@renderable()
name: string;

Usually, when implementing class properties, you will use both @property() and @renderable(). For example,

@property()
@renderable()
name: string;

@aliasOf()

This decorator allows us to define a property alias. This can help keep code clean so as to not duplicate existing properties, (e.g. already implemented within a ViewModel). The full sample provided above does not use this decorator. If there was an associated HelloWorldViewModel associated with this file, its properties could be accessed directly via this approach therefore avoiding code duplication.

@aliasOf("viewModel.name")
name: string;

Widget implementation

The following steps provide a very high-level overview of the steps needed when implementing your own custom widget:

Extend the widget

At the very basic level, you will start by creating a widget by extending from the base Widget class.

// Import used to extend off of base Widget class
import Widget from "esri/widgets/Widget";

@subclass("esri.widgets.HelloWorld")
class HelloWorld extends declared(Widget) {

}

Implement properties and methods

Next, you can implement any properties and/or methods specific for that widget. This snippet shows how to take advantage of decorators for these properties.

// Create 'name' property
@property()
@renderable()
name: string = "John Smith";

// Create 'emphasized' property
@property()
@renderable()
emphasized: boolean = false;

// Create private _onNameUpdate method
private _onNameUpdate(): string { return '${this.name}';}

By default, functions referenced in your elements will have this set to the actual element. Optionally, you can use the bind attribute to update this. The following binds the _onNameUpdate callback method which is used when listening for name property updates. This is displayed in the postInitialize method below.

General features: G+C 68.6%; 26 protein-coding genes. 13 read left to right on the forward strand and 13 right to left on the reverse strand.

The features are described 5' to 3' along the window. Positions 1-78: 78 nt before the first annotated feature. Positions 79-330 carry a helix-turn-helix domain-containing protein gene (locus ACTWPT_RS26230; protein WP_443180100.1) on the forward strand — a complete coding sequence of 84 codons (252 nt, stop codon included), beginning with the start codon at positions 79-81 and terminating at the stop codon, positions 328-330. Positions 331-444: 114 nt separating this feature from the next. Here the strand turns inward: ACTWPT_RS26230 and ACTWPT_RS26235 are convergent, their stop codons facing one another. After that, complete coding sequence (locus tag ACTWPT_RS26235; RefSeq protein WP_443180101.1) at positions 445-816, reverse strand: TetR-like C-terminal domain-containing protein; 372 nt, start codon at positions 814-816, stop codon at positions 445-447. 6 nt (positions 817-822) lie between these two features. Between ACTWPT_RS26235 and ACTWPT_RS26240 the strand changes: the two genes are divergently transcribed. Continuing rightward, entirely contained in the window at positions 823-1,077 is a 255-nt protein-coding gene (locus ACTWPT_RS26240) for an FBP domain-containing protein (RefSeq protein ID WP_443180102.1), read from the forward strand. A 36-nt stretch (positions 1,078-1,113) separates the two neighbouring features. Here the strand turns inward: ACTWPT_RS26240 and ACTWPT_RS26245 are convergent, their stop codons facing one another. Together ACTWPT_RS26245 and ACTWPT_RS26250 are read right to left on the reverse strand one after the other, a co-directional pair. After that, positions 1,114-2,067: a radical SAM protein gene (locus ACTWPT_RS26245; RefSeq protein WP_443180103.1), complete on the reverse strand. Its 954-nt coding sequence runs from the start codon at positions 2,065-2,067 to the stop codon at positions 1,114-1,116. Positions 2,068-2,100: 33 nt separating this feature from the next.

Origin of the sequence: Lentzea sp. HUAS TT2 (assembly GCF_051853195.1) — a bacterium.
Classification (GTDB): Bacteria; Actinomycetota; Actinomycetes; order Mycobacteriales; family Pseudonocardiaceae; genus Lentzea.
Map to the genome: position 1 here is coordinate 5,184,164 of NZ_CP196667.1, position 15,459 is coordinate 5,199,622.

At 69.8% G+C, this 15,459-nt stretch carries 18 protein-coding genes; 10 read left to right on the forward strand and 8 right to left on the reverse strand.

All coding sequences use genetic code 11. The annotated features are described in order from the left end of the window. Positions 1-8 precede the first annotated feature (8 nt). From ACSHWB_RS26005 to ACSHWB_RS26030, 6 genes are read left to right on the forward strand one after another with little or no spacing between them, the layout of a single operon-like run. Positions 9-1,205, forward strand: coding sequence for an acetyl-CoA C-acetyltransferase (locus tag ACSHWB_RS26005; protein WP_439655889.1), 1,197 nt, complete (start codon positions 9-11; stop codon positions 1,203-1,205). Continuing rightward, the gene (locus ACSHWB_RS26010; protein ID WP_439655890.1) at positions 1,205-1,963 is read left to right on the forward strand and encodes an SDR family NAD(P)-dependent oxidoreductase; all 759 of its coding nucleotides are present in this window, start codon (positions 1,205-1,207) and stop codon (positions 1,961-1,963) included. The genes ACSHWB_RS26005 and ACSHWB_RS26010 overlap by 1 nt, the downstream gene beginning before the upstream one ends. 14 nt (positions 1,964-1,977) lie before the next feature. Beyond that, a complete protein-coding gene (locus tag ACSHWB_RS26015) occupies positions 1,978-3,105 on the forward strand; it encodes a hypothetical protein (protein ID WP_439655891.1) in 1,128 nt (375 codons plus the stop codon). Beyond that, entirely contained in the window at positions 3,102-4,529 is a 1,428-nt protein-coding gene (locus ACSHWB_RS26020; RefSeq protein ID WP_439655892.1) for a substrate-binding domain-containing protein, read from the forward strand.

class HelloWorld extends declared(Widget) {

  constructor() {
    super();
    this._onNameUpdate = this._onNameUpdate.bind(this);
  }

}

The postInitialize method is called when the widget's properties are ready, but before it is rendered. In the snippet below we are watching for the name property. Once updated, it calls the _onNameUpdate callback method. The watchUtils.init() call returns a WatchHandle object which is then passed into own(). This helps tidy up any resources once the widget is destroyed.

  postInitialize() {
    const handle = watchUtils.init(this, "name", this._onNameUpdate);

    // Helper used for cleaning up resources once the widget is destroyed
    this.own(handle);
  }

Render the widget

After the properties are implemented, the widget's UI is rendered using JSX. This is handled in the widget's render method, which is the only required method needed for widget implementation.

See Widget rendering below for additional information specific to this.

Please note that widgets created as JSX elements are not yet supported. For example, the following snippet will not work.

const search = <Search view={view} />;

The widget CSS is set via the class attribute.

render() {
  const classes = { "hello-world-emphasized": this.emphasized };

  return (
    <div class = {this.classes("hello-world",classes)}>
      {this._onNameUpdate()}
    </div>
  );
}

Prior to version 4.7, if you needed a more dynamic approach you would use classes. This expected an object where the key represented the CSS class to toggle. The class was added if its value was true and removed if false.

Beginning with 4.7, do not use this property. Rather use the classes helper method. This method simplifies setting the CSS class attribute.

Lastly, calling destroy on the widget will dispose the widget and free up all resources registered with the own() method referenced in postInitialize below.

postInitialize() {
  const handle = watchUtils.init(this, "name", this._onNameUpdate);

  // Helper used for cleaning up resources once the widget is destroyed
  this.own(handle);
  }

Export module

At the very end of the code page, add a line to export the object.